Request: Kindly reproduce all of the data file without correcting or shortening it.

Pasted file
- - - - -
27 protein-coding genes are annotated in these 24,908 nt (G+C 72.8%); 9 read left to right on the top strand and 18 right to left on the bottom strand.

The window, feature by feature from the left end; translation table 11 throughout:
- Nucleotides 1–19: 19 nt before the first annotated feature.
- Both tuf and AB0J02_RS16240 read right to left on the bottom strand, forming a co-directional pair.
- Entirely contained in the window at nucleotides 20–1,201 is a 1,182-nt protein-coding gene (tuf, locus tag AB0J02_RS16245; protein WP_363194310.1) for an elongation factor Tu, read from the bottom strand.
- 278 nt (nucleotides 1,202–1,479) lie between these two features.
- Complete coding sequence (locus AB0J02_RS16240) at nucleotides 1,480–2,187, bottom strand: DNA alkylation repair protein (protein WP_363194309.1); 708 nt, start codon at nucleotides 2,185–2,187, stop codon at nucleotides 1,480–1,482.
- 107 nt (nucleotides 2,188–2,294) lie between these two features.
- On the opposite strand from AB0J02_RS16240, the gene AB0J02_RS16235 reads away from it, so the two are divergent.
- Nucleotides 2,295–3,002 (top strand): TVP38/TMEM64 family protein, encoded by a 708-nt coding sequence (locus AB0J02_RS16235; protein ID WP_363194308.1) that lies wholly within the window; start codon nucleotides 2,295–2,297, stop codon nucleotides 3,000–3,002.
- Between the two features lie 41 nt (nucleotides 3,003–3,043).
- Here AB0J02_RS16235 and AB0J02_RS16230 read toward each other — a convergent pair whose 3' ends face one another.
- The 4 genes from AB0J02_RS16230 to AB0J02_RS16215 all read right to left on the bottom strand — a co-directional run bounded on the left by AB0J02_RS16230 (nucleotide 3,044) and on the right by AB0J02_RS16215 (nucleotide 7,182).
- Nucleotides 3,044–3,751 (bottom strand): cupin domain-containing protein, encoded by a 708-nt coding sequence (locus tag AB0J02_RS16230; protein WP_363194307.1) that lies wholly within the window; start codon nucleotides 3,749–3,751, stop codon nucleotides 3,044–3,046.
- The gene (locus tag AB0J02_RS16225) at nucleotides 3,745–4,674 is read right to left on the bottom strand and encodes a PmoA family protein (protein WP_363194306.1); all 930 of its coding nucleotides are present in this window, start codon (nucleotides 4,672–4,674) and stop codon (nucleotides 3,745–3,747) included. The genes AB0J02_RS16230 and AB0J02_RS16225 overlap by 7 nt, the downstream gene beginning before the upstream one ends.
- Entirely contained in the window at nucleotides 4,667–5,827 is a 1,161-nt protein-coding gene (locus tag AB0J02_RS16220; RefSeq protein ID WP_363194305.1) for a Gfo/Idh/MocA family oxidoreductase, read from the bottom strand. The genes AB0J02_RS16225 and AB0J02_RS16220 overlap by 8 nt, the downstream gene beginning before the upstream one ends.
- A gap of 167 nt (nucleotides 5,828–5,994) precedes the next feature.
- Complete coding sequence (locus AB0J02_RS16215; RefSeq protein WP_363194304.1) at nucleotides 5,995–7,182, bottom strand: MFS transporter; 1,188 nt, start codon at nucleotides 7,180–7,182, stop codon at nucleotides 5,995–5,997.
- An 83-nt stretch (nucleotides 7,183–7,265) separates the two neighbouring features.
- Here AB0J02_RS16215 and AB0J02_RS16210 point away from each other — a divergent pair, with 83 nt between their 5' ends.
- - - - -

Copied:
27 protein-coding genes are annotated in these 24,908 nt (G+C 72.8%); 9 read left to right on the top strand and 18 right to left on the bottom strand.

The window, feature by feature from the left end; translation table 11 throughout:
- Nucleotides 1–19: 19 nt before the first annotated feature.
- Both tuf and AB0J02_RS16240 read right to left on the bottom strand, forming a co-directional pair.
- Entirely contained in the window at nucleotides 20–1,201 is a 1,182-nt protein-coding gene (tuf, locus tag AB0J02_RS16245; protein WP_363194310.1) for an elongation factor Tu, read from the bottom strand.
- 278 nt (nucleotides 1,202–1,479) lie between these two features.
- Complete coding sequence (locus AB0J02_RS16240) at nucleotides 1,480–2,187, bottom strand: DNA alkylation repair protein (protein WP_363194309.1); 708 nt, start codon at nucleotides 2,185–2,187, stop codon at nucleotides 1,480–1,482.
- 107 nt (nucleotides 2,188–2,294) lie between these two features.
- On the opposite strand from AB0J02_RS16240, the gene AB0J02_RS16235 reads away from it, so the two are divergent.
- Nucleotides 2,295–3,002 (top strand): TVP38/TMEM64 family protein, encoded by a 708-nt coding sequence (locus AB0J02_RS16235; protein ID WP_363194308.1) that lies wholly within the window; start codon nucleotides 2,295–2,297, stop codon nucleotides 3,000–3,002.
- Between the two features lie 41 nt (nucleotides 3,003–3,043).
- Here AB0J02_RS16235 and AB0J02_RS16230 read toward each other — a convergent pair whose 3' ends face one another.
- The 4 genes from AB0J02_RS16230 to AB0J02_RS16215 all read right to left on the bottom strand — a co-directional run bounded on the left by AB0J02_RS16230 (nucleotide 3,044) and on the right by AB0J02_RS16215 (nucleotide 7,182).
- Nucleotides 3,044–3,751 (bottom strand): cupin domain-containing protein, encoded by a 708-nt coding sequence (locus tag AB0J02_RS16230; protein WP_363194307.1) that lies wholly within the window; start codon nucleotides 3,749–3,751, stop codon nucleotides 3,044–3,046.
- The gene (locus tag AB0J02_RS16225) at nucleotides 3,745–4,674 is read right to left on the bottom strand and encodes a PmoA family protein (protein WP_363194306.1); all 930 of its coding nucleotides are present in this window, start codon (nucleotides 4,672–4,674) and stop codon (nucleotides 3,745–3,747) included. The genes AB0J02_RS16230 and AB0J02_RS16225 overlap by 7 nt, the downstream gene beginning before the upstream one ends.
- Entirely contained in the window at nucleotides 4,667–5,827 is a 1,161-nt protein-coding gene (locus tag AB0J02_RS16220; RefSeq protein ID WP_363194305.1) for a Gfo/Idh/MocA family oxidoreductase, read from the bottom strand. The genes AB0J02_RS16225 and AB0J02_RS16220 overlap by 8 nt, the downstream gene beginning before the upstream one ends.
- A gap of 167 nt (nucleotides 5,828–5,994) precedes the next feature.
- Complete coding sequence (locus AB0J02_RS16215; RefSeq protein WP_363194304.1) at nucleotides 5,995–7,182, bottom strand: MFS transporter; 1,188 nt, start codon at nucleotides 7,180–7,182, stop codon at nucleotides 5,995–5,997.
- An 83-nt stretch (nucleotides 7,183–7,265) separates the two neighbouring features.
- Here AB0J02_RS16215 and AB0J02_RS16210 point away from each other — a divergent pair, with 83 nt between their 5' ends.